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O’Malley Commutes 2 Life Sentences

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ANNAPOLIS, Md. (AP) — For the first time in his tenure, Gov. Martin O’Malley commuted two life prison sentences on Thursday, for a then-14-year-old boy involved in a fatal robbery and a woman whose boyfriend killed a man she met in a bar.

The governor signed executive orders to grant conditional commutations for Mark Farley Grant and Tamara Settles. Grant’s life term was commuted to a term of life with all but 45 years suspended. Settles’ life term was commuted to a term of life with all but 40 years suspended.

The commutations do not immediately release them. The state’s parole commission will have the discretion to parole them in advance of mandatory release dates without further approval by the governor.

The parole commission and the Maryland Department of Public Safety and Correctional Services also will create a transition plan to help them return to life outside of prison. Grant and Settles also will be supervised by the department after their release.

O’Malley, a Democrat who is in the second year of his second term, has previously denied 49 commutation requests, four parole recommendations and four medical parole recommendations from inmates serving life sentences. He has granted two medical paroles for inmates who were not serving life sentences.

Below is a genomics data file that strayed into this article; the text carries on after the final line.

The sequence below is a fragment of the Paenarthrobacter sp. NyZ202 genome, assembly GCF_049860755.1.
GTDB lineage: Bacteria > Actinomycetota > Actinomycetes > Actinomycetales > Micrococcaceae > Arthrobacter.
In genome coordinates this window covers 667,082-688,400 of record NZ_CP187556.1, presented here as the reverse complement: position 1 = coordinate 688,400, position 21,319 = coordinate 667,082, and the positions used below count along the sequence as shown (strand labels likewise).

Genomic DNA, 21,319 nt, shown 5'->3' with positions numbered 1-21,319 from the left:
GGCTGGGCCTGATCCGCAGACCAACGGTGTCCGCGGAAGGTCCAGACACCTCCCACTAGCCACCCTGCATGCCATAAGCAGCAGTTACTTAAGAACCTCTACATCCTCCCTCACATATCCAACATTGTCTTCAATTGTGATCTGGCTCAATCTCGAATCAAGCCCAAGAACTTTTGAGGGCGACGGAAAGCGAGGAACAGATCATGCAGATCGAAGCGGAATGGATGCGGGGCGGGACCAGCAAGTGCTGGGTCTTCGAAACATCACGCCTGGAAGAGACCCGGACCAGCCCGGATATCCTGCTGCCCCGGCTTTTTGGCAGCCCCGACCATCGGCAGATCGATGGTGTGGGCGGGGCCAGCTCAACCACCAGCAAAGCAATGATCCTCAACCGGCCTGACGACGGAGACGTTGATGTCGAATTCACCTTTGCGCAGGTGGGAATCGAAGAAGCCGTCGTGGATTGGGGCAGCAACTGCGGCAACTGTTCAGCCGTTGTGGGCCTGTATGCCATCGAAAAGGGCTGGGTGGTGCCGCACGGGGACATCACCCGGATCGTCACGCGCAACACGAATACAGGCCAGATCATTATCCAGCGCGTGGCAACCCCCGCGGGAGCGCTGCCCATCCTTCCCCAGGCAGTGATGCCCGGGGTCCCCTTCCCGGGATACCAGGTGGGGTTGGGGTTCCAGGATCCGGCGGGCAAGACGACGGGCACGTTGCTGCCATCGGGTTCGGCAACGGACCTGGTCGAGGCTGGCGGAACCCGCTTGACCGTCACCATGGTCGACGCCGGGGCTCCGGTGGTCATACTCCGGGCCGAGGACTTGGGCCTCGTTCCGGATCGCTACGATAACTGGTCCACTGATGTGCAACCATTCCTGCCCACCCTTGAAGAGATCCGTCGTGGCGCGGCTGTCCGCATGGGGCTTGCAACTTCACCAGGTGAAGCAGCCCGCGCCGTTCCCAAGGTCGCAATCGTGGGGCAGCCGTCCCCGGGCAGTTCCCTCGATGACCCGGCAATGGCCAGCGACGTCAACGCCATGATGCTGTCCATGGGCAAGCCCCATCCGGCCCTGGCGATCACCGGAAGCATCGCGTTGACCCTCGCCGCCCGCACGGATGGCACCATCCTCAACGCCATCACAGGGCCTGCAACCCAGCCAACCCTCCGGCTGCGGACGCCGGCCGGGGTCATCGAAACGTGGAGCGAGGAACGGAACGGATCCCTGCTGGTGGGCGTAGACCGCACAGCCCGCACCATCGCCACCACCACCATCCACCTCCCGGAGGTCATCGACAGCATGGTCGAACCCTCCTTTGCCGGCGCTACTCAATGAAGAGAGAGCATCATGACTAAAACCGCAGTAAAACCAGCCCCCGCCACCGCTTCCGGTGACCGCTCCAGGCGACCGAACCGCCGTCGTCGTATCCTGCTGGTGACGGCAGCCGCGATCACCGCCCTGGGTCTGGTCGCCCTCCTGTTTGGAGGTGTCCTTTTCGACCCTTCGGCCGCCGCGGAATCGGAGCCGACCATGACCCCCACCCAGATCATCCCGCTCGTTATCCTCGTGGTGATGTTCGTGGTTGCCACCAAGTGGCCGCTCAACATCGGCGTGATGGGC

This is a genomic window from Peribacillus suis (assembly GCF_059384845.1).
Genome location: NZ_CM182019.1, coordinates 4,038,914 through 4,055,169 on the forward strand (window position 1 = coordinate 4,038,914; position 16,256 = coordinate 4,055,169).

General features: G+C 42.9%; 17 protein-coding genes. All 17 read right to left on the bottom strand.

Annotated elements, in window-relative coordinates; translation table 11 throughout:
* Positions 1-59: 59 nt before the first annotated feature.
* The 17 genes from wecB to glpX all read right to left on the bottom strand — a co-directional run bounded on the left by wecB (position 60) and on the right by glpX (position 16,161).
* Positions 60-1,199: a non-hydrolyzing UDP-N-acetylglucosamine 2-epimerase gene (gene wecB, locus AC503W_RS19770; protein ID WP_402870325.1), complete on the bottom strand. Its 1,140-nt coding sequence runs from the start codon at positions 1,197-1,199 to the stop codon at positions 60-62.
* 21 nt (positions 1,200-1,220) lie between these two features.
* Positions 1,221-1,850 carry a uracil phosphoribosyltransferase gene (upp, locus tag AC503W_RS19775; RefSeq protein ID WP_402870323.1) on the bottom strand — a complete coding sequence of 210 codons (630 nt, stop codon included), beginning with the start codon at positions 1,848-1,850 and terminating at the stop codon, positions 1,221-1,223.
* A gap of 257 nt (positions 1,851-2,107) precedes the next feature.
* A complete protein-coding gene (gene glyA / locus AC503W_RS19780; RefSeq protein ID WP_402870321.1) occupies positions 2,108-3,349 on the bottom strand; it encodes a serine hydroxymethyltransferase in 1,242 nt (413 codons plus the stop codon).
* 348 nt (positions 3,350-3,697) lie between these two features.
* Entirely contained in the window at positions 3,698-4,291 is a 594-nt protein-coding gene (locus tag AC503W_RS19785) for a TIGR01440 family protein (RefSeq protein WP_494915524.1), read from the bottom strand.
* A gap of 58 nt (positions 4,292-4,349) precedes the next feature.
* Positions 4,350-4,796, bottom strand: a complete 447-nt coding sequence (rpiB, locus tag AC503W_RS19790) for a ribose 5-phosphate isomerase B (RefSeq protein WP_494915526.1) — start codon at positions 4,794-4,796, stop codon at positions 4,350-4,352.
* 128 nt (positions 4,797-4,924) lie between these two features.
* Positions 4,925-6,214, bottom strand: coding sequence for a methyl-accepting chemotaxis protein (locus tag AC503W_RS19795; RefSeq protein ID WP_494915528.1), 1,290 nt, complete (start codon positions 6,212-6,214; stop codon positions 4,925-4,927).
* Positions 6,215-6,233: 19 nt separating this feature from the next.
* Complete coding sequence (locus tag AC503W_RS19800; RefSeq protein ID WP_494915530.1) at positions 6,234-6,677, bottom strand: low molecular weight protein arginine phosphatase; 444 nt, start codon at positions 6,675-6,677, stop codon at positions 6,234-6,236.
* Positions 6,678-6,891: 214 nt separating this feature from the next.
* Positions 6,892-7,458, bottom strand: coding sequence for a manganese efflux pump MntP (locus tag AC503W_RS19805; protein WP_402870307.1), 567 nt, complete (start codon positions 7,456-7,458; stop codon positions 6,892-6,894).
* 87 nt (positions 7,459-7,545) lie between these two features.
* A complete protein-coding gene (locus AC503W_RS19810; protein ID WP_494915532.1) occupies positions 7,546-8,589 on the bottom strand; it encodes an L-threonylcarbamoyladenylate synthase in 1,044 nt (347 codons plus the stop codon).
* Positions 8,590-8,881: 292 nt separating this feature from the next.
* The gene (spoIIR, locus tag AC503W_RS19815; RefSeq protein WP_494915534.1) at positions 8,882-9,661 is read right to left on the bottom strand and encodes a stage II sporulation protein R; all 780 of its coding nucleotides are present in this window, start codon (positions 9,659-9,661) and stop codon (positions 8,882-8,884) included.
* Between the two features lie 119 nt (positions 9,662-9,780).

The governor’s decisions to commute the sentences comes near the end of 180 days since a new law went into effect requiring the governor to make a decision on parole recommendations within that time, or else the parole commission’s recommendation would go into effect.

Although the law does not technically apply to commutations, administration officials have said the governor wants to comply with the spirit of the law to make decisions on early prison release within 180 days.

Grant was acquitted of first-degree murder and convicted of felony murder in 1984 in a Baltimore robbery involving other boys. He was 14 at the time of shooting. The jury wasn’t convinced beyond a reasonable doubt that Grant was the triggerman. Instead, he was convicted of participating in a robbery that led to the murder.

There were two witnesses in the case, including a co-defendant and a friend of the victim. The friend, Mardell Brawner, has since recanted his story that Grant shot Michael Gough in a robbery over a coat. Brawner has said he did not implicate the co-defendant because he was afraid of his family. In addition, the prosecutor in the case has written a letter to O’Malley supporting commutation. The current Baltimore state’s attorney also does not oppose clemency.

Settles, who is now 53, has served 27 years in prison. She was convicted of felony murder in the 1984 slaying of Charles Fowler in Hyattsville. Settles met Fowler in a Washington bar and drove him to the scene of a robbery when her boyfriend shot Fowler to death. Her boyfriend has been out of prison for 19 years after serving nine years. His lawyer successfully petitioned to have his sentence reduced. Settles’ attorney, however, was found to be ineffective, and one of her later lawyers was indicted for theft.

Settles has received an associate degree and is working toward a bachelor’s degree at Morgan State University. The parole commission has recommended a commutation, and the state’s attorney’s office in Prince George’s County does not oppose it.

(Copyright 2012 by The Associated Press. All Rights Reserved.)

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